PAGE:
Life Philosophy

This is even better than Charlie Brown’s “Life is like an Ice Cream Cone – you have to learn to lick it”

Satchel from Get Fuzzy today

“Sometimes you have to get to the line and call an edible”


The “phrase” ticky-tack is getting pretty good play recently in our group at work. I’m pretty sure I managed to introduce it at some point a few months ago about something-or-other request we were dealing with.

Apparently James has now started using it and wondered where the heck I got it from.

And I hadn’t the slightest idea.

Until, thanks to Wikipedia(*) – the root of the phrase is from the late sportscaster Chick Hearn. I’m sure that Mr. Hearn’s phrase made its way through sportscasting, and to friends of mine and to me, for me to subvert to the fun and exciting world of technology.

(* it’s not all wikiality )

Practical Security and passwords

I have a classic IT dilemma for your consideration and discussion, concerning (pseudo) “single sign on” and password security.

The question is driven by a real-life example – but do keep in mind that the question is bigger than the example.

We have an account registration and sign-up system in eXtension. The eXtensionID and password is used for most of all of our tools that require authentication in order to prevent a proliferation of accounts and passwords and improve the user experience with authentication. All our apps take a login/password themselves. Our Ruby on Rails apps use a key-based http-post-with-xml-response to a authentication application (sort of an XML RPC mechanism, but not standard). Other applications use an LDAP bind (mediawiki, jabber, and some PHP-based apps).

This, as you know, is “pseudo single sign-on” As you also know, most of the real single sign-on products are limited to a specific platform, language, or similar restrictive scope, or are rather complex. There’s hope with things like OpenID – but that’s as much about identity management as account management and while I think we are going there, it’s going to be a long time before each application catches up and supports OpenID – so you still have to have some passwords.

Single sign-on is a hard (really hard) problem, which is why nobody really does it. (not in environments like ours)

However, pseudo-single sign-on is easier, but creates the problem that a password is going to be jeopardized in some way. This “password jeopardy” actually prevents services from being rolled out out of security concerns. When I was in the College of Engineering at NCSU, we didn’t tie jabber and subversion to the campus Unity password for that very reason, which naturally kept those services from growing beyond a small group of people that could handle and track having more than one account and password. My limited understanding is that this has also been a concern about rolling out a campus-wide chat service at NCSU – because it would likely mean that a whole lot of users are suddenly saving their Unity password in their chat clients – and that’s a pretty big risk.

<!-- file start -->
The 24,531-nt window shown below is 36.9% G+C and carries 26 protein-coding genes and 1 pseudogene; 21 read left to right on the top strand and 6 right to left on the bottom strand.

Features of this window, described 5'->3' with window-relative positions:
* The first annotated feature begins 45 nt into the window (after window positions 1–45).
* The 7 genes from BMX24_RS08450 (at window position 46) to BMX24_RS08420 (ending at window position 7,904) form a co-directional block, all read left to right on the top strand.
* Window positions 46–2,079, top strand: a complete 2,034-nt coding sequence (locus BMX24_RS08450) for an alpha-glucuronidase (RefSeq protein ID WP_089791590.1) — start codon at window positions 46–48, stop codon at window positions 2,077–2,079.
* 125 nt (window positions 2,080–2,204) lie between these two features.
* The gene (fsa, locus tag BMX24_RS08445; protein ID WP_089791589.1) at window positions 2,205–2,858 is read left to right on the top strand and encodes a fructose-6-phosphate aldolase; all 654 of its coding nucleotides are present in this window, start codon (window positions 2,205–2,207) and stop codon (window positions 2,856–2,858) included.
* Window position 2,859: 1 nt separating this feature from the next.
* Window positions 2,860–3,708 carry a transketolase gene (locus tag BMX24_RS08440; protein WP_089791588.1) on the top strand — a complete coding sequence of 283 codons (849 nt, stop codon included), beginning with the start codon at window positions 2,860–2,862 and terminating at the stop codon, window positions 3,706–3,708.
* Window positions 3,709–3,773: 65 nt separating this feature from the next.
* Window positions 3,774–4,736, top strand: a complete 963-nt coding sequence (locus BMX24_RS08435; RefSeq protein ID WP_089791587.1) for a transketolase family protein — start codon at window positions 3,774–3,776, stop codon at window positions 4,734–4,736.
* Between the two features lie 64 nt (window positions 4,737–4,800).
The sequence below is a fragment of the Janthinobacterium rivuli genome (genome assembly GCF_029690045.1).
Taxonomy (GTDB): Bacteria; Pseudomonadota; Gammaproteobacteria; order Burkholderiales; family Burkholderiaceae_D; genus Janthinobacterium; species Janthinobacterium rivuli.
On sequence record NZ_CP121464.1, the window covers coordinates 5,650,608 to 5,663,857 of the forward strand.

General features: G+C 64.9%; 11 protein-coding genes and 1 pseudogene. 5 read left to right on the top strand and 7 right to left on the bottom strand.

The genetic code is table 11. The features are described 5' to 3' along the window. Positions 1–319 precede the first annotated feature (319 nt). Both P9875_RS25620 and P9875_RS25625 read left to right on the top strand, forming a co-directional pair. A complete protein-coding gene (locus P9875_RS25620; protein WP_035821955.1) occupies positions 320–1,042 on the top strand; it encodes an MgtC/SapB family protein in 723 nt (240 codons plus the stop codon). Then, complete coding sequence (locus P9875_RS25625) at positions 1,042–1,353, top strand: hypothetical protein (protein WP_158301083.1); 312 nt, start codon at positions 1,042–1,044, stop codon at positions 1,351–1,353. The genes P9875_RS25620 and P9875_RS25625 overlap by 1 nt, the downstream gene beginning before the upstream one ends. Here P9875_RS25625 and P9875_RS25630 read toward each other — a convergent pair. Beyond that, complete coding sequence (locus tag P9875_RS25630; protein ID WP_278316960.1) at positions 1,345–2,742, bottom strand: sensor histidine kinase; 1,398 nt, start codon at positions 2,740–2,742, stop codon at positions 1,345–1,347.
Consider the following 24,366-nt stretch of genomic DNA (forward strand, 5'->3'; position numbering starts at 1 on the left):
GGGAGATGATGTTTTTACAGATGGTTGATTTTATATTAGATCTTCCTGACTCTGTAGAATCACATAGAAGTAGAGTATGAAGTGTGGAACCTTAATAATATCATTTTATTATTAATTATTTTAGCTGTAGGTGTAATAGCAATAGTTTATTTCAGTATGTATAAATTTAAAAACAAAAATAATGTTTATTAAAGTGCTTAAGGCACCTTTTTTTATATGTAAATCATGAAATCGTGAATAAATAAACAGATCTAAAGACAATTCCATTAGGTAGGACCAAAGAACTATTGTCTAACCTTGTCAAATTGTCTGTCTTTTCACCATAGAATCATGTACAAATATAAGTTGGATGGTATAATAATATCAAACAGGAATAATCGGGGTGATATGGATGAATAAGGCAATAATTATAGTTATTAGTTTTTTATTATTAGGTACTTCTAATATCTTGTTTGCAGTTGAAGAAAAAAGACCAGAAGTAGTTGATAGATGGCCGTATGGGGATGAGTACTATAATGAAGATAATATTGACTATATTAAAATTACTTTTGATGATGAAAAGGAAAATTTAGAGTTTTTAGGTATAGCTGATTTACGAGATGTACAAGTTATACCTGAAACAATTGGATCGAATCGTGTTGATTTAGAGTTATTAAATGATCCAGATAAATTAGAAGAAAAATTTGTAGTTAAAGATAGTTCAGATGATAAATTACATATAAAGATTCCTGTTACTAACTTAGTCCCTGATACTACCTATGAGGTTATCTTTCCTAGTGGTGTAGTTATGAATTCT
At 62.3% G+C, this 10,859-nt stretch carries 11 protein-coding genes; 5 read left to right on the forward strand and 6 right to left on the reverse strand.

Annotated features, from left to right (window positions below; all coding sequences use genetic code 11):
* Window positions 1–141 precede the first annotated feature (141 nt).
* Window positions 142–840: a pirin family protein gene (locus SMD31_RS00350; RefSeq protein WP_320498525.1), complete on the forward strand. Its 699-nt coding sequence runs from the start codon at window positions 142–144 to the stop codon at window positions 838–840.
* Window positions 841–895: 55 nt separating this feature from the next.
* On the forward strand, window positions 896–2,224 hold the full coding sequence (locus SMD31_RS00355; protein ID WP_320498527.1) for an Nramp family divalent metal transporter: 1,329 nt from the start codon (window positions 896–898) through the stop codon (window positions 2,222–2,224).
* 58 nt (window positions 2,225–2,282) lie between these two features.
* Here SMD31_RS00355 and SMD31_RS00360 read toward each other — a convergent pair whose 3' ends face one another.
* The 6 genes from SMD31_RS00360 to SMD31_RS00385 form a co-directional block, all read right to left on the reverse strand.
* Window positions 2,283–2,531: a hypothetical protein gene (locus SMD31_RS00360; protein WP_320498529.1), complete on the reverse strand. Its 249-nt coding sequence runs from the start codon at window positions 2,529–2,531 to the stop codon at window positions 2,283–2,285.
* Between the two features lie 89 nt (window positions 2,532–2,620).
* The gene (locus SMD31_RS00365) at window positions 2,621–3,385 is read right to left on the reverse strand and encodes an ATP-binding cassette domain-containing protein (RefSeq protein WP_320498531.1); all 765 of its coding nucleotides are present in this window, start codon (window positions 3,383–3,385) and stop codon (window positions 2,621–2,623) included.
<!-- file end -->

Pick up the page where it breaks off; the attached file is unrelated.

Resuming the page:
And while we have that problem in eXtension too (saving passwords in a chat client) – with our userbase, it was worth the risk. However, the “problem example” is that there are cool third-party services for chat – like the web-based Meebo application – which is a fantastic tool. But to use it means that the person is turning over his/her password to a third-party. And that is a security risk that I’m not sure is worth the pseudo single sign-on. How big of one is dependent on what the “account” can do and how good your tracking and audit systems are.

So given that kind of example (again treat it generically) here’s the discussion question.

I’ve personally always believed that the solution for this, given that single sign-on solutions don’t practically exist – is creating throw-away passwords for those services – managed centrally. You have a master password that in turn provides access to a tool that lets you manage a list of passwords (and usernames) for each service.

  • Wearing my security hat. I like it because it limits the scope of jeopardy. Getting the chat password only jeopardizes the chat service, etc. This also lets us roll out new services that don’t necessarily have to be “bulletproof” security-wise, because they aren’t having to take a master password Of course, I know that most would use the same password for everything. But at least I gave them a chance.

  • Wearing my support hat – this idea brings bad memories of multiple passwords and usernames. And of course, I know they are going to use the same password for everything, except for a handful that “get it” and possibly another handful that “try it” and get so completely confused they the create such a support burden that I would curse myself for ever trying it to begin with.

So – what do you think?

Now for something completely different.

I’m not much of a television watcher. I tend to stay away from popular culture in general – and TV and Movies more than most. For the last two years, in fact, I’ve watched no new television shows (I actually watched my first reality show ever last year – Hell’s Kitchen, which turned out to be entertaining until the end, and then it was just completely boring). The only shows I’ve watched more than once in the last two years have been syndicated reruns of King of the Hill, and the more than once episode of The Dog Whisperer and MythBusters. The latter two I enjoy very much, but not quite enough to DVR them.

This season, I decided to give two shows a shot, and see if I liked them or not – I went for Heroes and Studio 60 on the Sunset Strip. I thought Heroes had an interesting premise and that likely some friends of mine would watch it and I could talk about it with them. It does and they do, but after watching the second episode, in which two bloody mobsters were stuffed in a trunk, two people had half-sawed-off heads, and one lady was pinned with knives to a staircase, that was enough. I really dislike television violence (I barely stand for it in war movies) and that was too much for me.